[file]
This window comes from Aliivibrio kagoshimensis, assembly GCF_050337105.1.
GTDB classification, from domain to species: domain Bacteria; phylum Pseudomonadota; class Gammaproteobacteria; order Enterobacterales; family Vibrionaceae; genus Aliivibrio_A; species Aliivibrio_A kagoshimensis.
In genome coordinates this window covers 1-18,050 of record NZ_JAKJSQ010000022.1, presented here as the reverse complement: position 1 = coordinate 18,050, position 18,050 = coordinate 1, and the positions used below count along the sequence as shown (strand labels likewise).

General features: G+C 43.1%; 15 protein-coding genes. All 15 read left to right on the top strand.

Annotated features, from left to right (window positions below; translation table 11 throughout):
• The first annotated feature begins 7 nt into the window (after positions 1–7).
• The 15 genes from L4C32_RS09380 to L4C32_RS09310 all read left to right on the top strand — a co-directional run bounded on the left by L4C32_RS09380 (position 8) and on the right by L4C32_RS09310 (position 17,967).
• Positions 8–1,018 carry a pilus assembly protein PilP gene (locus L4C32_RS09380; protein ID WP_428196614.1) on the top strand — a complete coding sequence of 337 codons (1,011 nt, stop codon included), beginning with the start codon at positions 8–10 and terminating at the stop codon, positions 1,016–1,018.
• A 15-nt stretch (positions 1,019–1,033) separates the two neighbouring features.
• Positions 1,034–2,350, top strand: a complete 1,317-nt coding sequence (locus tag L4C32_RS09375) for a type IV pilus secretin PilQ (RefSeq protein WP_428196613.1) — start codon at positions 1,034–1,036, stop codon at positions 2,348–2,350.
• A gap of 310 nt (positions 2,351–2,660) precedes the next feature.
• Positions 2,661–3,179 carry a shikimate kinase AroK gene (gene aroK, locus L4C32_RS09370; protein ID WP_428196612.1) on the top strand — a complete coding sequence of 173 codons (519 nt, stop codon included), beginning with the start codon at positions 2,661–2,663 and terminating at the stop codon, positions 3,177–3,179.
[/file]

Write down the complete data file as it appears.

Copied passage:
This window comes from Aliivibrio kagoshimensis, assembly GCF_050337105.1.
GTDB classification, from domain to species: domain Bacteria; phylum Pseudomonadota; class Gammaproteobacteria; order Enterobacterales; family Vibrionaceae; genus Aliivibrio_A; species Aliivibrio_A kagoshimensis.
In genome coordinates this window covers 1-18,050 of record NZ_JAKJSQ010000022.1, presented here as the reverse complement: position 1 = coordinate 18,050, position 18,050 = coordinate 1, and the positions used below count along the sequence as shown (strand labels likewise).

General features: G+C 43.1%; 15 protein-coding genes. All 15 read left to right on the top strand.

Annotated features, from left to right (window positions below; translation table 11 throughout):
• The first annotated feature begins 7 nt into the window (after positions 1–7).
• The 15 genes from L4C32_RS09380 to L4C32_RS09310 all read left to right on the top strand — a co-directional run bounded on the left by L4C32_RS09380 (position 8) and on the right by L4C32_RS09310 (position 17,967).
• Positions 8–1,018 carry a pilus assembly protein PilP gene (locus L4C32_RS09380; protein ID WP_428196614.1) on the top strand — a complete coding sequence of 337 codons (1,011 nt, stop codon included), beginning with the start codon at positions 8–10 and terminating at the stop codon, positions 1,016–1,018.
• A 15-nt stretch (positions 1,019–1,033) separates the two neighbouring features.
• Positions 1,034–2,350, top strand: a complete 1,317-nt coding sequence (locus tag L4C32_RS09375) for a type IV pilus secretin PilQ (RefSeq protein WP_428196613.1) — start codon at positions 1,034–1,036, stop codon at positions 2,348–2,350.
• A gap of 310 nt (positions 2,351–2,660) precedes the next feature.
• Positions 2,661–3,179 carry a shikimate kinase AroK gene (gene aroK, locus L4C32_RS09370; protein ID WP_428196612.1) on the top strand — a complete coding sequence of 173 codons (519 nt, stop codon included), beginning with the start codon at positions 2,661–2,663 and terminating at the stop codon, positions 3,177–3,179.